More private schools face risk of closure

More private schools are at risk of closing down due to low enrolment caused by the ongoing coronavirus pandemic, and the absence of government support to help them survive and sustain their operations.

Eleazardo Kasilag, president of the Federation of Associations of Private Schools and Administrators, said many private schools, especially the small ones, have been forced to shut down due to the effects of the pandemic.

“You have to realize this (pandemic) started in 2019, so this is already three years, and during that time private schools already suffered financial losses,” Kasilag told this reporter in an interview.

“So, the better option is to shut down schools,” Kasilag said in the aftermath of the closure of Colegio de San Lorenzo in Quezon City due to low enrollment.

Kasilag, who owns St. Nicholas School in Marikina City, said he resolved to close their elementary and high school departments and maintain only the pre-school because only one teacher and an aide are needed.

“Regardless of how stable one gets to stay pliant with the storm, the sturdy roots can only take so much for even tough institution withers, and St. Nicholas School’s high school and elementary departments bowed out,” Kasilag said.

Prime mover

He said his school has been in existence for 45 years since 1977.

“There were only 17 private schools in the city of Marikina then, now it has grown to 120 and counting. It has seen its heyday — has been the lead school in Marikina Private School Administrators.
As Mariprisa head, the school eventually became a prime mover of FAPSA,” he added.

St. Nicholas, he said, has withstood the test of time but the school bows down this time being hardest hit by the pandemic.

“A handful of faculty decided to leave for greener pasture following the exodus of students who availed of the public schools’ free matriculation,” he said.

Kasilag cited the importance of complementary roles of public and private institutions in the educational system, saying that private schools must be given more funding support from the government to avoid closure.

“We have been calling for this (additional funding and more subsidies for private schools) for a long time, but nothing happened. So, it’s going to be a waste of effort,” he said.

“If at first, you could not expect anything, then how much more so now? We have surrendered,” he lamented.

Data obtained from the Department of Education’s basic education development plan, which was prepared before the transition to the new administration, showed that around 700 private schools were reported to have permanently closed since the Covid-19 pandemic in 2020.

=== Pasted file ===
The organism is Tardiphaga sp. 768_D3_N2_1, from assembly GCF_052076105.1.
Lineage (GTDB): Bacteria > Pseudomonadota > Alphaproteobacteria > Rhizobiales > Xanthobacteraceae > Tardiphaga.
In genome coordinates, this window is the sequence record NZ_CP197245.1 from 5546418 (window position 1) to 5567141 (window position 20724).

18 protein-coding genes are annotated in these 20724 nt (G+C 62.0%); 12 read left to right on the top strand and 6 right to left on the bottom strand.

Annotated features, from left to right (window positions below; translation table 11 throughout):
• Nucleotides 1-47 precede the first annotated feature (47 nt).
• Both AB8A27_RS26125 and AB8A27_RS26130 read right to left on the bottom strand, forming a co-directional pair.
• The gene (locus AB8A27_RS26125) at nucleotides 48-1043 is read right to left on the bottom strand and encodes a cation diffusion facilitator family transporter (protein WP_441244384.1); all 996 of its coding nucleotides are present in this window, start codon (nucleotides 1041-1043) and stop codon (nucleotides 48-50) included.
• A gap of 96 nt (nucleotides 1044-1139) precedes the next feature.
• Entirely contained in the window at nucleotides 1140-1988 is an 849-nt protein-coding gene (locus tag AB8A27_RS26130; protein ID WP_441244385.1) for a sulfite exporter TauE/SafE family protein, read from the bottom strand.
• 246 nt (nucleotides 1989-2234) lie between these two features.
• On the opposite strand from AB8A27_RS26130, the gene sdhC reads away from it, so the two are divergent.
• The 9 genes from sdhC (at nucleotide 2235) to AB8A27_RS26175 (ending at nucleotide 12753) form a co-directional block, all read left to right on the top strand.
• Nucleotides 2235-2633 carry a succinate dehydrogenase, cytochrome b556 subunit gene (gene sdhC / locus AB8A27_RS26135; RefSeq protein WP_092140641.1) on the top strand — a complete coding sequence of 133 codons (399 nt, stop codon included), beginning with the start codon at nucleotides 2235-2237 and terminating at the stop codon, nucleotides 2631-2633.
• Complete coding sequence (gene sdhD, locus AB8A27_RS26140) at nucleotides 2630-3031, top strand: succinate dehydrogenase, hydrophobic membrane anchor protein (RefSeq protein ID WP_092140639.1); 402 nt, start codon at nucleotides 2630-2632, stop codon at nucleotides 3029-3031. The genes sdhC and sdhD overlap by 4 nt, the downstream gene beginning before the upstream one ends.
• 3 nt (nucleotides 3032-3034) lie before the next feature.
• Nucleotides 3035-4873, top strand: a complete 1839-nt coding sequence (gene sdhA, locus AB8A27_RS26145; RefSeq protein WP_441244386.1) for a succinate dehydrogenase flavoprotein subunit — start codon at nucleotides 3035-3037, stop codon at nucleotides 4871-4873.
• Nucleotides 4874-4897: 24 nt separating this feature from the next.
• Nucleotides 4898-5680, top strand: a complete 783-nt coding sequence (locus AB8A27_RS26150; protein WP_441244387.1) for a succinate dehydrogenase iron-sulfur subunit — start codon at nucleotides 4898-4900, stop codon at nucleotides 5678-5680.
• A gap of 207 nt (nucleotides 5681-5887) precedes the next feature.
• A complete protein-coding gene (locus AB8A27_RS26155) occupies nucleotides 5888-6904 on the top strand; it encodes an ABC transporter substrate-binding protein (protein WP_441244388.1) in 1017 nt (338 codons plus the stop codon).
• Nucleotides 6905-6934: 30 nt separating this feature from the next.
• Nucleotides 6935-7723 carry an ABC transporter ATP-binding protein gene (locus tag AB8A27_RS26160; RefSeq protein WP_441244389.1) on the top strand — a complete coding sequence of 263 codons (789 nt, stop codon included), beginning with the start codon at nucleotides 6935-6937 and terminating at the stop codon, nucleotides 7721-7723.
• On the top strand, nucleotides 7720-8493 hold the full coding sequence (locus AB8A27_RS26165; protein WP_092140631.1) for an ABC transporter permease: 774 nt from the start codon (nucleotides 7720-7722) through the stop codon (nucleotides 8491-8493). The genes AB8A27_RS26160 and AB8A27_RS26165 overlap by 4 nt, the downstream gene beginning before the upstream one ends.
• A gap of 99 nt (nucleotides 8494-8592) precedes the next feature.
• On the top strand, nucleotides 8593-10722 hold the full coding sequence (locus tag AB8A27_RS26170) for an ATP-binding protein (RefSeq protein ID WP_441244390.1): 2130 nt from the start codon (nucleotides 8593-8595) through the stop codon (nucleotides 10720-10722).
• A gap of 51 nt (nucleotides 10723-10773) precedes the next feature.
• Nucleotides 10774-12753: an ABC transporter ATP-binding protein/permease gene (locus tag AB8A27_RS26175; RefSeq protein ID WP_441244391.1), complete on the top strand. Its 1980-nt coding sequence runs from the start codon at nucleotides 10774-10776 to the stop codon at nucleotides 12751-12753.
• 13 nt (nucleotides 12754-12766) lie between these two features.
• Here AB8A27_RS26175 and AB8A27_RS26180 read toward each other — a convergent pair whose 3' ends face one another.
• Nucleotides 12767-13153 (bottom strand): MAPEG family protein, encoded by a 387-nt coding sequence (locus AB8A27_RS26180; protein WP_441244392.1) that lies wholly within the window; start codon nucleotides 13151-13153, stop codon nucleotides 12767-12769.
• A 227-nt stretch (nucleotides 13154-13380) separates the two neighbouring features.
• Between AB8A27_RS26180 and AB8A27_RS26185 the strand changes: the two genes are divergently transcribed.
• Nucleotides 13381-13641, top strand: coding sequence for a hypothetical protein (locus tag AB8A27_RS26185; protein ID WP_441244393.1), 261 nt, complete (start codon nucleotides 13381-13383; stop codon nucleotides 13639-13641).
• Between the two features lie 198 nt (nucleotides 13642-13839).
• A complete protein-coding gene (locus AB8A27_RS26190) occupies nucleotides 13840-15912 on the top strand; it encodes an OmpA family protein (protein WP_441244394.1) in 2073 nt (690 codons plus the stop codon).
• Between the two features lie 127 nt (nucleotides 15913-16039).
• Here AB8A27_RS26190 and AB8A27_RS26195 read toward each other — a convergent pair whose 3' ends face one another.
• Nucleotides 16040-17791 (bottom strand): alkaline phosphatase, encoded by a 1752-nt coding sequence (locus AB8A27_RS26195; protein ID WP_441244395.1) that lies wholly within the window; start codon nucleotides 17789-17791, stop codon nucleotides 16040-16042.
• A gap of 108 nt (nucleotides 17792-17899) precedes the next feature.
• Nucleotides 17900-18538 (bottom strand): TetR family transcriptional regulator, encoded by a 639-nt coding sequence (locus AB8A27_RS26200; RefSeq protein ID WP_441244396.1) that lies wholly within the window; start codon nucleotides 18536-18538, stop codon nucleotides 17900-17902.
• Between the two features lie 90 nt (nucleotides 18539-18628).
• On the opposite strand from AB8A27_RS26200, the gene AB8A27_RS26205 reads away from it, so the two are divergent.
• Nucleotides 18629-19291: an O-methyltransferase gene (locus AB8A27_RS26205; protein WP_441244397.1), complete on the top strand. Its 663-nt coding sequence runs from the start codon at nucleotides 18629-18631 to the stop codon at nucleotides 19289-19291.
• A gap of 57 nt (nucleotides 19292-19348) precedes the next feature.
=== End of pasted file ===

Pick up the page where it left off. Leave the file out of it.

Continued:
Student exodus

Around 398,000 private school students, he said, have reportedly transferred to public schools, according also to the agency’s basic education development plan.

“So, right now we’re asking for an updated report, if we have a number from the field, how many private schools have closed, and how many students from private schools have transferred to public schools,” DepEd spokesperson, lawyer Michael Poa, told this reporter in a separate interview.

He said they will also ask public schools to help and absorb displaced students.

The Quezon City government, meanwhile, has opened its doors to facilitate all concerns and complaints as part of its assistance to students, parents, teachers, and employees of Colegio de San Lorenzo in Quezon City that announced permanent closure on 15 August, citing financial reasons.

Officials of CDSL and Deped-NCR met on Thursday morning to discuss the transition of displaced students, teachers, and non-teaching staff.

According to RJ Taganas, of the Office of Student Affairs, the CDSL will ensure a smooth and seamless transition especially the refund of tuition, and release of students’ credentials for their transfer to other schools.

Taganas said CDSL has until 20 September to accomplish all deliverables.

He said CDSL is ready to face possible charges over the abrupt announcement of permanent closure.

The Commission on Higher Education earlier said it is looking into the possible violations that CDSL has committed.

Students per classroom

Poa said added that DepEd has reduced the number of students per classroom to ensure a safe return of in-person classes.

“We’re still in a pandemic, so we’re trying to lower the number [of students per classroom],” he said.

Poa, however, said he cannot provide yet the exact figures on the student-teacher ratio because enrolment is still ongoing.

“Before the pandemic, some say that there are almost 80 students per class,” he said.

Leave a Reply

Your email address will not be published. Required fields are marked *